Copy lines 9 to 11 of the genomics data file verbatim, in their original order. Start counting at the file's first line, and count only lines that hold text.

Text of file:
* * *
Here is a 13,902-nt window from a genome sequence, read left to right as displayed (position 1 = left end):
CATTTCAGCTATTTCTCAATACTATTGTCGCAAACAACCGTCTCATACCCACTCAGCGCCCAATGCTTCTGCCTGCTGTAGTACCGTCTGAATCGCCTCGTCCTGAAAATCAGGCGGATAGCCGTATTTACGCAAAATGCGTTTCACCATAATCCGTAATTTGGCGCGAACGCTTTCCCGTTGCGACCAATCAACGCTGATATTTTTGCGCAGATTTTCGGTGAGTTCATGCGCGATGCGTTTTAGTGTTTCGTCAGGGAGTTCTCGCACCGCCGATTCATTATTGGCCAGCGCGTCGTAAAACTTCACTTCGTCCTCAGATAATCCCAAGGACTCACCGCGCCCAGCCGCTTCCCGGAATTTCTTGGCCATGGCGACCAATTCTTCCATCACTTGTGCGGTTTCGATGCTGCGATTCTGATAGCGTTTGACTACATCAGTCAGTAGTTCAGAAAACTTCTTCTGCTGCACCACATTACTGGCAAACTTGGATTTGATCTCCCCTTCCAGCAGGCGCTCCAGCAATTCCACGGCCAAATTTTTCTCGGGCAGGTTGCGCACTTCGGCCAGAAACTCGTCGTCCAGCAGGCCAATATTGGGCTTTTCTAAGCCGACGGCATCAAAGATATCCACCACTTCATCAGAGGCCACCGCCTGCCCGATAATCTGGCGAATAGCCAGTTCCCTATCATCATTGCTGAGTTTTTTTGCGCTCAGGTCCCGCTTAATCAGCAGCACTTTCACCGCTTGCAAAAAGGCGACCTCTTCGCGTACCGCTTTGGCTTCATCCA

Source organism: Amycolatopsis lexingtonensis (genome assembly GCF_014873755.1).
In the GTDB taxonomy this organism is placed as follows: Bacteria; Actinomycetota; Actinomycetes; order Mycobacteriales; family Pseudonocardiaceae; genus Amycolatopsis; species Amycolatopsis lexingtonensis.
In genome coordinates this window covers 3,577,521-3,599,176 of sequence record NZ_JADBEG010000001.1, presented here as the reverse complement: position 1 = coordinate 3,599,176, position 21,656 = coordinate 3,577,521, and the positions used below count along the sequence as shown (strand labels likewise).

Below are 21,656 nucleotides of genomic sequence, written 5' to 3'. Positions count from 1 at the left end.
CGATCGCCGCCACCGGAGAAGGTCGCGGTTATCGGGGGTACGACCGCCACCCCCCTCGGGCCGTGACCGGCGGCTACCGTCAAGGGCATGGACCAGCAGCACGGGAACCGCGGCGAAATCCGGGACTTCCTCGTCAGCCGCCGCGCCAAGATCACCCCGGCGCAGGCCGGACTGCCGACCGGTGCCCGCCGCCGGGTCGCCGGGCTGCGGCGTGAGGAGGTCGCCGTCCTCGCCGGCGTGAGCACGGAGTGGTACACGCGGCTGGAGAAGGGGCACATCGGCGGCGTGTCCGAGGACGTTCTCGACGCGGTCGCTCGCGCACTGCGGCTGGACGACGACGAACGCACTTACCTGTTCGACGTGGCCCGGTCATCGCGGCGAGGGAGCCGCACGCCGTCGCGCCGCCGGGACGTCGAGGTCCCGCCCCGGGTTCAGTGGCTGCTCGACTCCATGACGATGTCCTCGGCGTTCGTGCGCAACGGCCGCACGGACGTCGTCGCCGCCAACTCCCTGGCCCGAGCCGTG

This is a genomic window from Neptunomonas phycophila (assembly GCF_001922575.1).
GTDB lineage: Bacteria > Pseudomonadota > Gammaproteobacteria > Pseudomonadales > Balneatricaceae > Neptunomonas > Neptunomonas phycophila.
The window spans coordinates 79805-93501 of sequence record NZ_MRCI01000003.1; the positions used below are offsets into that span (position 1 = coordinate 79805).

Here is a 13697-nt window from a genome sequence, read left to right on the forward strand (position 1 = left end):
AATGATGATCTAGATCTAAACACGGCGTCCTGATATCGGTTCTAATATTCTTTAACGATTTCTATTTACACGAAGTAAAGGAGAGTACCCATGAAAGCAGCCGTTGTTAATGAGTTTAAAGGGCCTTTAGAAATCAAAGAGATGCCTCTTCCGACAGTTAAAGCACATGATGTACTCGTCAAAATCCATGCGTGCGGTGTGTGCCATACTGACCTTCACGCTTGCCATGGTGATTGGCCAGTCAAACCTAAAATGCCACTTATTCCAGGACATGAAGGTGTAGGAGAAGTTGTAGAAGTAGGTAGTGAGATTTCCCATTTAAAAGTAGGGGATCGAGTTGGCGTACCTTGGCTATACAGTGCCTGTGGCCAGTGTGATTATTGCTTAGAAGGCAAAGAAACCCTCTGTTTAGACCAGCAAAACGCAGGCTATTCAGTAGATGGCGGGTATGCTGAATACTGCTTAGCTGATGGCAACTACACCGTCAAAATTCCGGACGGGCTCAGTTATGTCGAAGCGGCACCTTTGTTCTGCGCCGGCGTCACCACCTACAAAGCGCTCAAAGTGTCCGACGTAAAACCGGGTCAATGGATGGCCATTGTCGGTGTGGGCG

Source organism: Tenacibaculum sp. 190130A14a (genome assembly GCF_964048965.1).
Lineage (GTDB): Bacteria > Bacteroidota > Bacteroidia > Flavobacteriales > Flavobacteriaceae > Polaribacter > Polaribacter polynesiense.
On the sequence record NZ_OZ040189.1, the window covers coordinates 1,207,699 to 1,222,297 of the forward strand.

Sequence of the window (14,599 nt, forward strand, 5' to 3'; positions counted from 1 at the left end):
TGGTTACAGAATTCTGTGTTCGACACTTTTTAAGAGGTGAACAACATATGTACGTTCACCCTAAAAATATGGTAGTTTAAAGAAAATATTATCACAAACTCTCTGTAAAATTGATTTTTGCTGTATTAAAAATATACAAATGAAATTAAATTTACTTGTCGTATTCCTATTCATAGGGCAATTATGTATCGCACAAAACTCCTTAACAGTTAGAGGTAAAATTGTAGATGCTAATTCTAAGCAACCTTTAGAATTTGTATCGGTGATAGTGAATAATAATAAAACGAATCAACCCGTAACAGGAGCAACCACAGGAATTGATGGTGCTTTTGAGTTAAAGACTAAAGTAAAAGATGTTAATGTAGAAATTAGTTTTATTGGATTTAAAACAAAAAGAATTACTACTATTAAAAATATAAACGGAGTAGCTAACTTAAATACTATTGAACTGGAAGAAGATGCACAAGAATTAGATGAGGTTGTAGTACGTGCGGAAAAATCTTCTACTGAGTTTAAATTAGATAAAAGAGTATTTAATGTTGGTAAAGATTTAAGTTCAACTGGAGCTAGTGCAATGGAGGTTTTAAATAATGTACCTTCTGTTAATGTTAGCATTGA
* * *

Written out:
GTDB lineage: Bacteria > Pseudomonadota > Gammaproteobacteria > Pseudomonadales > Balneatricaceae > Neptunomonas > Neptunomonas phycophila.
The window spans coordinates 79805-93501 of sequence record NZ_MRCI01000003.1; the positions used below are offsets into that span (position 1 = coordinate 79805).

Here is a 13697-nt window from a genome sequence, read left to right on the forward strand (position 1 = left end):